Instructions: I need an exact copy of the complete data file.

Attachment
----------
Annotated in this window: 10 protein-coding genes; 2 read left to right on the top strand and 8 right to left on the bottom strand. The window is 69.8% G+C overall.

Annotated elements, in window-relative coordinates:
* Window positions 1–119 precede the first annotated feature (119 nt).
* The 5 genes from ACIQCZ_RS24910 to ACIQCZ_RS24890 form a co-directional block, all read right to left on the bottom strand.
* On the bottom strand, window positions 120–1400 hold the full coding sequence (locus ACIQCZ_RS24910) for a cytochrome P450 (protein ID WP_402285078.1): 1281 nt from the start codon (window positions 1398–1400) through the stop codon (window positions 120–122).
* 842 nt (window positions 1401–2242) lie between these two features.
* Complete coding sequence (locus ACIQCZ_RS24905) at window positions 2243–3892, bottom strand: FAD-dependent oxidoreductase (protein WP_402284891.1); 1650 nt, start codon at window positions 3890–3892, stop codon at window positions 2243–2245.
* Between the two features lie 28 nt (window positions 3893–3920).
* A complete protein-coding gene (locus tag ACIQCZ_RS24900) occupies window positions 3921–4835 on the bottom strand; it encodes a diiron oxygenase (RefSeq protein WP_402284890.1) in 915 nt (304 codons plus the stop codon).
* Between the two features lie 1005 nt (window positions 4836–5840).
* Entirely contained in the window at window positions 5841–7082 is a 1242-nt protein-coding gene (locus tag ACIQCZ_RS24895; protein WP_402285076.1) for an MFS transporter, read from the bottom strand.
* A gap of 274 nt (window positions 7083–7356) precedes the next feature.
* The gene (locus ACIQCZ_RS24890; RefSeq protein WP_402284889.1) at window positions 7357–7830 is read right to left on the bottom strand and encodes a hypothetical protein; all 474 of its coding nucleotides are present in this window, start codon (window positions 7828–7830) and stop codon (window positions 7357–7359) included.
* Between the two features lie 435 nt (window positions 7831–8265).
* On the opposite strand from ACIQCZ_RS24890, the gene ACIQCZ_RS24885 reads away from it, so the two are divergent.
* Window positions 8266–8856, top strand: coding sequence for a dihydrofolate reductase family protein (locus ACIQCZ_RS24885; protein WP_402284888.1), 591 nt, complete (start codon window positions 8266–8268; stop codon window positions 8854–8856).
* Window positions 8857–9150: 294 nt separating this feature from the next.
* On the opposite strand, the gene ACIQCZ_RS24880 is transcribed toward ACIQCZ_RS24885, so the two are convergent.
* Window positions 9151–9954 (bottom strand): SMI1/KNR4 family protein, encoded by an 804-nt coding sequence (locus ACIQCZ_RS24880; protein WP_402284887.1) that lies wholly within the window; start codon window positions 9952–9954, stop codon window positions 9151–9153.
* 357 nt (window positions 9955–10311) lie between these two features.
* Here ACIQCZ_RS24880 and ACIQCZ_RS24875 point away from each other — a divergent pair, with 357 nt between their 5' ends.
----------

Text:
Annotated in this window: 10 protein-coding genes; 2 read left to right on the top strand and 8 right to left on the bottom strand. The window is 69.8% G+C overall.

Annotated elements, in window-relative coordinates:
* Window positions 1–119 precede the first annotated feature (119 nt).
* The 5 genes from ACIQCZ_RS24910 to ACIQCZ_RS24890 form a co-directional block, all read right to left on the bottom strand.
* On the bottom strand, window positions 120–1400 hold the full coding sequence (locus ACIQCZ_RS24910) for a cytochrome P450 (protein ID WP_402285078.1): 1281 nt from the start codon (window positions 1398–1400) through the stop codon (window positions 120–122).
* 842 nt (window positions 1401–2242) lie between these two features.
* Complete coding sequence (locus ACIQCZ_RS24905) at window positions 2243–3892, bottom strand: FAD-dependent oxidoreductase (protein WP_402284891.1); 1650 nt, start codon at window positions 3890–3892, stop codon at window positions 2243–2245.
* Between the two features lie 28 nt (window positions 3893–3920).
* A complete protein-coding gene (locus tag ACIQCZ_RS24900) occupies window positions 3921–4835 on the bottom strand; it encodes a diiron oxygenase (RefSeq protein WP_402284890.1) in 915 nt (304 codons plus the stop codon).
* Between the two features lie 1005 nt (window positions 4836–5840).
* Entirely contained in the window at window positions 5841–7082 is a 1242-nt protein-coding gene (locus tag ACIQCZ_RS24895; protein WP_402285076.1) for an MFS transporter, read from the bottom strand.
* A gap of 274 nt (window positions 7083–7356) precedes the next feature.
* The gene (locus ACIQCZ_RS24890; RefSeq protein WP_402284889.1) at window positions 7357–7830 is read right to left on the bottom strand and encodes a hypothetical protein; all 474 of its coding nucleotides are present in this window, start codon (window positions 7828–7830) and stop codon (window positions 7357–7359) included.
* Between the two features lie 435 nt (window positions 7831–8265).
* On the opposite strand from ACIQCZ_RS24890, the gene ACIQCZ_RS24885 reads away from it, so the two are divergent.
* Window positions 8266–8856, top strand: coding sequence for a dihydrofolate reductase family protein (locus ACIQCZ_RS24885; protein WP_402284888.1), 591 nt, complete (start codon window positions 8266–8268; stop codon window positions 8854–8856).
* Window positions 8857–9150: 294 nt separating this feature from the next.
* On the opposite strand, the gene ACIQCZ_RS24880 is transcribed toward ACIQCZ_RS24885, so the two are convergent.
* Window positions 9151–9954 (bottom strand): SMI1/KNR4 family protein, encoded by an 804-nt coding sequence (locus ACIQCZ_RS24880; protein WP_402284887.1) that lies wholly within the window; start codon window positions 9952–9954, stop codon window positions 9151–9153.
* 357 nt (window positions 9955–10311) lie between these two features.
* Here ACIQCZ_RS24880 and ACIQCZ_RS24875 point away from each other — a divergent pair, with 357 nt between their 5' ends.